employers staffing issues
Daily work routine of users
Regulation 4 of the DSER does not demand that breaks are necessarily rest breaks. They can be changes in activity which enable call handlers to take breaks from such intensive use of display screen equipment whilst simultaneously interacting with customers on the telephone. If these changes of activity are not possible, adequate rest breaks away from the workstation must be scheduled to control the potential physical and psychological health risks.
- Eyes: Breaks give call handlers' eyes an opportunity to focus at different distances and the chance to rest so reducing the risk of visual fatigue and associated symptoms such as headaches.
- Musculoskeletal disorders (MSDs): Walking around and stretching during breaks exercises muscles and increases blood circulation which relieves tension and reduces the risk of visual fatigue and MSDs.
- Hearing: Breaks from the headsets help to control call handlers' daily noise exposure.
- Voice: Giving the voice a break from talking to customers may reduce the risk of voice health problems.
- Stress: With more frequent breaks, call handlers may also be able to cope better with the demands of their work.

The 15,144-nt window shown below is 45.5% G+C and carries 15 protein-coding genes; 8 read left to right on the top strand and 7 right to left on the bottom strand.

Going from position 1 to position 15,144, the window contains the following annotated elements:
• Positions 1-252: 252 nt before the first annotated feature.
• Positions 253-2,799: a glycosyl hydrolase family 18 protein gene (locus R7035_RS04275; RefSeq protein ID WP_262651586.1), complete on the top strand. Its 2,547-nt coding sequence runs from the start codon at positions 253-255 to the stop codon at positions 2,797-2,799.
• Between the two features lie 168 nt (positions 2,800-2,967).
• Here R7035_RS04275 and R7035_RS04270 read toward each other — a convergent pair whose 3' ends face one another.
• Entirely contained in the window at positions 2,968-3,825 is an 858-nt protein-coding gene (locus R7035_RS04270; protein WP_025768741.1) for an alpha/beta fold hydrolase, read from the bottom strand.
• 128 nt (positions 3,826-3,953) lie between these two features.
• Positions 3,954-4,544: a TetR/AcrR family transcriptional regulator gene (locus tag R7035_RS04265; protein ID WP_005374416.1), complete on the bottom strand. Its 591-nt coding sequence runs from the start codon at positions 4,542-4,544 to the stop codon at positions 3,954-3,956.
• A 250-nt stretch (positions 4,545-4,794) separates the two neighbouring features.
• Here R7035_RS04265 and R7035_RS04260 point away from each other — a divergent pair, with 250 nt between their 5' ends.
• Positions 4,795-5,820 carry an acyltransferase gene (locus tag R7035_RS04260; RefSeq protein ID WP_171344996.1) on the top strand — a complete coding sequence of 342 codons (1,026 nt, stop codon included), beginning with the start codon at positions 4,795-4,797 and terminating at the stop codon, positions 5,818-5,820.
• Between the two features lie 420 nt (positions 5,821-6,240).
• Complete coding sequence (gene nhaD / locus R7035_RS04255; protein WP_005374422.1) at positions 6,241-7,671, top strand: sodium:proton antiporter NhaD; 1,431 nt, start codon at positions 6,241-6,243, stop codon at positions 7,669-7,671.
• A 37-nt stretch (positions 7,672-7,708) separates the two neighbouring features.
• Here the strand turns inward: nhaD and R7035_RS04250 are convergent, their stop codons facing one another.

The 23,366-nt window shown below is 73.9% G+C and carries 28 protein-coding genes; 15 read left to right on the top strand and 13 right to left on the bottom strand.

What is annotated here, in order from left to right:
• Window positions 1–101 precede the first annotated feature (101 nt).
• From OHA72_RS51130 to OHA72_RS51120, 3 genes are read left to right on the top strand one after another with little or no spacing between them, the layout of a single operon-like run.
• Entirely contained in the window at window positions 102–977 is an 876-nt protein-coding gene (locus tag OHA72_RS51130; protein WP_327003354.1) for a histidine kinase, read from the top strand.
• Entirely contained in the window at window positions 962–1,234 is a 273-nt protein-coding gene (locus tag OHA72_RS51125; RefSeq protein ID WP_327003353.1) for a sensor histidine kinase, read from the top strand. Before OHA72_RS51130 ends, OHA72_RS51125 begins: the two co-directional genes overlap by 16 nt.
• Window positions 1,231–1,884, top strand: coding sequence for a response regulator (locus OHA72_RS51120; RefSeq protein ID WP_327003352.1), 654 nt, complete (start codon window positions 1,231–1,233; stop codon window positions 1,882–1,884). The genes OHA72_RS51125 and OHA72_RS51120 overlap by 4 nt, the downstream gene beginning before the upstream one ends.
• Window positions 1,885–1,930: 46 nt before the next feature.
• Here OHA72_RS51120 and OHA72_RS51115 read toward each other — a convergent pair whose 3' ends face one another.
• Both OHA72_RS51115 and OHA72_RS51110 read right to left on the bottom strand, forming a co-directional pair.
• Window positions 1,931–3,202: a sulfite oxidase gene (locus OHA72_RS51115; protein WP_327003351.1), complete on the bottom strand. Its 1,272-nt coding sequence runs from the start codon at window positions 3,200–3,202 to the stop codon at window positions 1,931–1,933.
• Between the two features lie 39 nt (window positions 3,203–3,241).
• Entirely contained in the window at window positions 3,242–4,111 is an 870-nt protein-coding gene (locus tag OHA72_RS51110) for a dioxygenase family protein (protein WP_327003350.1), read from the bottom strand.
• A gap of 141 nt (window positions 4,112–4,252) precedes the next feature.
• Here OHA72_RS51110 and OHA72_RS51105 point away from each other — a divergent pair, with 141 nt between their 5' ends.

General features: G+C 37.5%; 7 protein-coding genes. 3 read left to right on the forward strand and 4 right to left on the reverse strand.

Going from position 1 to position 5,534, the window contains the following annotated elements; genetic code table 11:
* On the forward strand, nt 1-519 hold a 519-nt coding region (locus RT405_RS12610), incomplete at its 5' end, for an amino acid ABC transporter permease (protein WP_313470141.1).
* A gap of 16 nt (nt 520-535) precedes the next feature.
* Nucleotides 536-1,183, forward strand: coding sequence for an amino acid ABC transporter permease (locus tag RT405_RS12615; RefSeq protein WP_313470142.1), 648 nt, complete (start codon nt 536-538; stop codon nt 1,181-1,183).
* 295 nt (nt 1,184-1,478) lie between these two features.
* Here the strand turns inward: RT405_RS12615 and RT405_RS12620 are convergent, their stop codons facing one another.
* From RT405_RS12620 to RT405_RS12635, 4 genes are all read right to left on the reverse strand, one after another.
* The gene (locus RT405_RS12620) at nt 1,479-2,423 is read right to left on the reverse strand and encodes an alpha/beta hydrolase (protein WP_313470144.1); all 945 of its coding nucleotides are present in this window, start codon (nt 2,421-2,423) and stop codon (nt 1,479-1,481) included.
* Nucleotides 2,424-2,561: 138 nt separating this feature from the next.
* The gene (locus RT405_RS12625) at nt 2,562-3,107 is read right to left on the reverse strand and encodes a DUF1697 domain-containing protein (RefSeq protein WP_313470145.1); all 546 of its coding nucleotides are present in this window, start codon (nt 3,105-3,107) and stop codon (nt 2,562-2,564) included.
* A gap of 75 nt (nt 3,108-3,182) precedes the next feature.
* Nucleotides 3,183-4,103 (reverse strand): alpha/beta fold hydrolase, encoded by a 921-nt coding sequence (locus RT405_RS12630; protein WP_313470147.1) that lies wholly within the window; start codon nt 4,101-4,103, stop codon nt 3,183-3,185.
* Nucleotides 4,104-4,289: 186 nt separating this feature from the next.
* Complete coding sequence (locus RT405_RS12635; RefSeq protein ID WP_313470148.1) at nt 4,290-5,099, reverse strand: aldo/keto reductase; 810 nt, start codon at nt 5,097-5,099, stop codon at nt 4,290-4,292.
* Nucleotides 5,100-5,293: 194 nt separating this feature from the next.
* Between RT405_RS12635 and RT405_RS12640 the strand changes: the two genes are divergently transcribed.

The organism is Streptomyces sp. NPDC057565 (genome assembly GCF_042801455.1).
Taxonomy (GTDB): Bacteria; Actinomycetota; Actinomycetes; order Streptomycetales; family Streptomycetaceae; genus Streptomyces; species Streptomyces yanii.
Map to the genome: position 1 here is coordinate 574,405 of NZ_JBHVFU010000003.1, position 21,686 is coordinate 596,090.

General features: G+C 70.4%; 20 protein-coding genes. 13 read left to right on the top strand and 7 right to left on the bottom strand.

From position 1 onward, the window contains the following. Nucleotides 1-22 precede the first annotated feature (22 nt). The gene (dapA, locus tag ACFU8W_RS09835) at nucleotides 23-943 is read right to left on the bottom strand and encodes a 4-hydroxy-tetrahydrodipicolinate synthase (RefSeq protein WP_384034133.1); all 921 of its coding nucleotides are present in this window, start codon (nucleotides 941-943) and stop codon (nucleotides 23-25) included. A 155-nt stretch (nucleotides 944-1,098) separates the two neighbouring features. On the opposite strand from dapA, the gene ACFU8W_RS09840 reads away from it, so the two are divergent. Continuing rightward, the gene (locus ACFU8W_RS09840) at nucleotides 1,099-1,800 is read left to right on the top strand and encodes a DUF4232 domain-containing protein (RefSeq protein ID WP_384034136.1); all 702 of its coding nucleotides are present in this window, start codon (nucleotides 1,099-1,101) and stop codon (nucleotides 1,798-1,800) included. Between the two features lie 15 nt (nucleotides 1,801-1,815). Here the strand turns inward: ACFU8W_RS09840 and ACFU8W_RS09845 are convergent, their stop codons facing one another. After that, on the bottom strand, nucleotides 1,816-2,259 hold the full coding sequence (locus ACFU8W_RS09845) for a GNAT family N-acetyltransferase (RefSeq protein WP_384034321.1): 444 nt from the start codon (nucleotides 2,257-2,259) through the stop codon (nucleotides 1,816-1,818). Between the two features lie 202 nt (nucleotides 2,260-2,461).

Although breaks of only one or two seconds reduce these risks, such micro-pauses are not long enough for call handlers to recover and relax. Longer breaks should, therefore, also be scheduled and enforced by supervisors.
Call handlers should have their break allocation clearly explained to them and understand why it is important to take their breaks. Call handlers should also have the benefits of leaving their workstation at breaktimes explained to them, and they should also appreciate why spending their breaks surfing the Internet or e-mailing friends mean they are not taking the proper break from a computer that they need.
Legal requirements and recommendations
The Health and Safety (Display Screen Equipment) Regulations 1992 do not specify the duration or frequency of breaks or changes of activity, as they apply to a wide variety of jobs which use display screen equipment. However, they do state that breaks should be taken before the onset of fatigue rather than to recuperate and short, frequent breaks are more satisfactory than occasional, longer breaks. A study suggests that call handlers are scheduled a minimum break of five minutes in every hour or 15 minutes in every two hours. This can be a change in activity or a rest break. DSER also places a duty on employers to plan the work routine of users so that these regular rest breaks or changes in activity occur. Exact times do not necessarily have to be specified. It is acceptable to schedule a period within which call handlers are free to choose when to take their break when it is convenient to them. Lunch breaks are in addition to these recommendations, and call handlers must also be allowed to go to the toilet and fetch water/drinks when they need to. Call handlers should also be allowed to take a break after handling a stressful call. The introduction of any change to daily work routine which may substantially affect call handlers' health and safety should be made in consultation with call handlers or their representatives in good time.